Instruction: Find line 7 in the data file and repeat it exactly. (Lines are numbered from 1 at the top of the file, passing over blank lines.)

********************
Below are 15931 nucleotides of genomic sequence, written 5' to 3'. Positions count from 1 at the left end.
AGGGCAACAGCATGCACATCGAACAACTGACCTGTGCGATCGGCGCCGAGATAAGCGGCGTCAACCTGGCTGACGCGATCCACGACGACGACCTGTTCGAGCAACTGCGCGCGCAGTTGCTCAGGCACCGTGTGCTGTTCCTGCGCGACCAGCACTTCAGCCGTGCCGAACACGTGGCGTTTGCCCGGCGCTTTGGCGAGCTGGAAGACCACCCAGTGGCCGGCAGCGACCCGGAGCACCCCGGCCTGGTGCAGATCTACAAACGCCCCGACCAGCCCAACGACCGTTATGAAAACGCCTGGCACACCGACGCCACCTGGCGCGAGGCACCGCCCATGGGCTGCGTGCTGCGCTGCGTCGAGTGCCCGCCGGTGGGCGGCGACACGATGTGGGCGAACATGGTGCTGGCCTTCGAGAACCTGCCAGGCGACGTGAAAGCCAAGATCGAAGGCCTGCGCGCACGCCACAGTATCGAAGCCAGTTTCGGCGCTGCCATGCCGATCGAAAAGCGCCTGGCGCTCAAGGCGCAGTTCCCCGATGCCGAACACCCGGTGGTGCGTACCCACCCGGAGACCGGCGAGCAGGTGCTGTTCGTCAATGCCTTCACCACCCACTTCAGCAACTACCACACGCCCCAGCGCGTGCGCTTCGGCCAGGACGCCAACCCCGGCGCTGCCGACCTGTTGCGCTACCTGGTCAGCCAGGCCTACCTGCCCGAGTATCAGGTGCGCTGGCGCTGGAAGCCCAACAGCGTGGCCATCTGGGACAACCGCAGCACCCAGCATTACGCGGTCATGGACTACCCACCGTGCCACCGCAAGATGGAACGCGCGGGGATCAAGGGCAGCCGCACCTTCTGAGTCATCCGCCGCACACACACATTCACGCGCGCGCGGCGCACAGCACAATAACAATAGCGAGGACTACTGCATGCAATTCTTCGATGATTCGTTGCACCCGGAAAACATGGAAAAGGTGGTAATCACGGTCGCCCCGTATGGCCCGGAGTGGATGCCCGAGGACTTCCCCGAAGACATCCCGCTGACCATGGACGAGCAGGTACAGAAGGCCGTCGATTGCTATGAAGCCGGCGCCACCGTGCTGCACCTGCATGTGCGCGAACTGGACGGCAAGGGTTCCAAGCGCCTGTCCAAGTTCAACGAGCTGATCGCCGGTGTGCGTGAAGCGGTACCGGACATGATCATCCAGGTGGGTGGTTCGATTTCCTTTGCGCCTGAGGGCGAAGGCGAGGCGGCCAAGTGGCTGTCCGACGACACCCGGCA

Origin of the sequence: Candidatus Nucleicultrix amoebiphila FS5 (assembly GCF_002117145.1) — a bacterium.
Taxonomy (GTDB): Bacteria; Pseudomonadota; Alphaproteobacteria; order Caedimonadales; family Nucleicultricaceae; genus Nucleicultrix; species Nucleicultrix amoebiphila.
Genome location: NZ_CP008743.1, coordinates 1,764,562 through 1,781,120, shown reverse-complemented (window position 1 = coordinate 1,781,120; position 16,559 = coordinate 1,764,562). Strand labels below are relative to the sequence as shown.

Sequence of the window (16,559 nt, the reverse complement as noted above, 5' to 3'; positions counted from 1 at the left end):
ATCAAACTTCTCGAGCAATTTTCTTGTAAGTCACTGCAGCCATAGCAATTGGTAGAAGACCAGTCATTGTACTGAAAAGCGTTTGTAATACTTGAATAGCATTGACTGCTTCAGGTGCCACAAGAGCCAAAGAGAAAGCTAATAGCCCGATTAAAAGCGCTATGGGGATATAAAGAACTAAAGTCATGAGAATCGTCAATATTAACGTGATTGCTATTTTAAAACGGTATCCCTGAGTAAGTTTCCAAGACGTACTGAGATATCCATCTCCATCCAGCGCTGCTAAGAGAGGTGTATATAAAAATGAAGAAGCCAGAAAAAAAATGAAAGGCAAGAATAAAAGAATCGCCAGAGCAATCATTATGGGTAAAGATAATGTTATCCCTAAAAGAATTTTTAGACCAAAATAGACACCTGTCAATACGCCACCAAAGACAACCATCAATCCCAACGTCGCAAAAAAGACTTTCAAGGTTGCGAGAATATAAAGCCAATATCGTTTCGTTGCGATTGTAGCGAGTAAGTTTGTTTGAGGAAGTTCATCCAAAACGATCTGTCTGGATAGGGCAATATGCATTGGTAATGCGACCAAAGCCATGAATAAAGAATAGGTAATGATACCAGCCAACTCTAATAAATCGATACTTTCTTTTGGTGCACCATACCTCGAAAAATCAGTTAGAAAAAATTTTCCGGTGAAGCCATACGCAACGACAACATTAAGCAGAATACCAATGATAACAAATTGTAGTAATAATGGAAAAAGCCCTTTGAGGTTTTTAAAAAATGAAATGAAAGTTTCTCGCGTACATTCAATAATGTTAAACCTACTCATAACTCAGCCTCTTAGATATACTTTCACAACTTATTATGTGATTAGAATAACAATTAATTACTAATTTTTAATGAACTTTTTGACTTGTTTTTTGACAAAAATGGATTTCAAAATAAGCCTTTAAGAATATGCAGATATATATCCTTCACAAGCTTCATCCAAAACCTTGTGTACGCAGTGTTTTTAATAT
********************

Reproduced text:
ATCAAACTTCTCGAGCAATTTTCTTGTAAGTCACTGCAGCCATAGCAATTGGTAGAAGACCAGTCATTGTACTGAAAAGCGTTTGTAATACTTGAATAGCATTGACTGCTTCAGGTGCCACAAGAGCCAAAGAGAAAGCTAATAGCCCGATTAAAAGCGCTATGGGGATATAAAGAACTAAAGTCATGAGAATCGTCAATATTAACGTGATTGCTATTTTAAAACGGTATCCCTGAGTAAGTTTCCAAGACGTACTGAGATATCCATCTCCATCCAGCGCTGCTAAGAGAGGTGTATATAAAAATGAAGAAGCCAGAAAAAAAATGAAAGGCAAGAATAAAAGAATCGCCAGAGCAATCATTATGGGTAAAGATAATGTTATCCCTAAAAGAATTTTTAGACCAAAATAGACACCTGTCAATACGCCACCAAAGACAACCATCAATCCCAACGTCGCAAAAAAGACTTTCAAGGTTGCGAGAATATAAAGCCAATATCGTTTCGTTGCGATTGTAGCGAGTAAGTTTGTTTGAGGAAGTTCATCCAAAACGATCTGTCTGGATAGGGCAATATGCATTGGTAATGCGACCAAAGCCATGAATAAAGAATAGGTAATGATACCAGCCAACTCTAATAAATCGATACTTTCTTTTGGTGCACCATACCTCGAAAAATCAGTTAGAAAAAATTTTCCGGTGAAGCCATACGCAACGACAACATTAAGCAGAATACCAATGATAACAAATTGTAGTAATAATGGAAAAAGCCCTTTGAGGTTTTTAAAAAATGAAATGAAAGTTTCTCGCGTACATTCAATAATGTTAAACCTACTCATAACTCAGCCTCTTAGATATACTTTCACAACTTATTATGTGATTAGAATAACAATTAATTACTAATTTTTAATGAACTTTTTGACTTGTTTTTTGACAAAAATGGATTTCAAAATAAGCCTTTAAGAATATGCAGATATATATCCTTCACAAGCTTCATCCAAAACCTTGTGTACGCAGTGTTTTTAATAT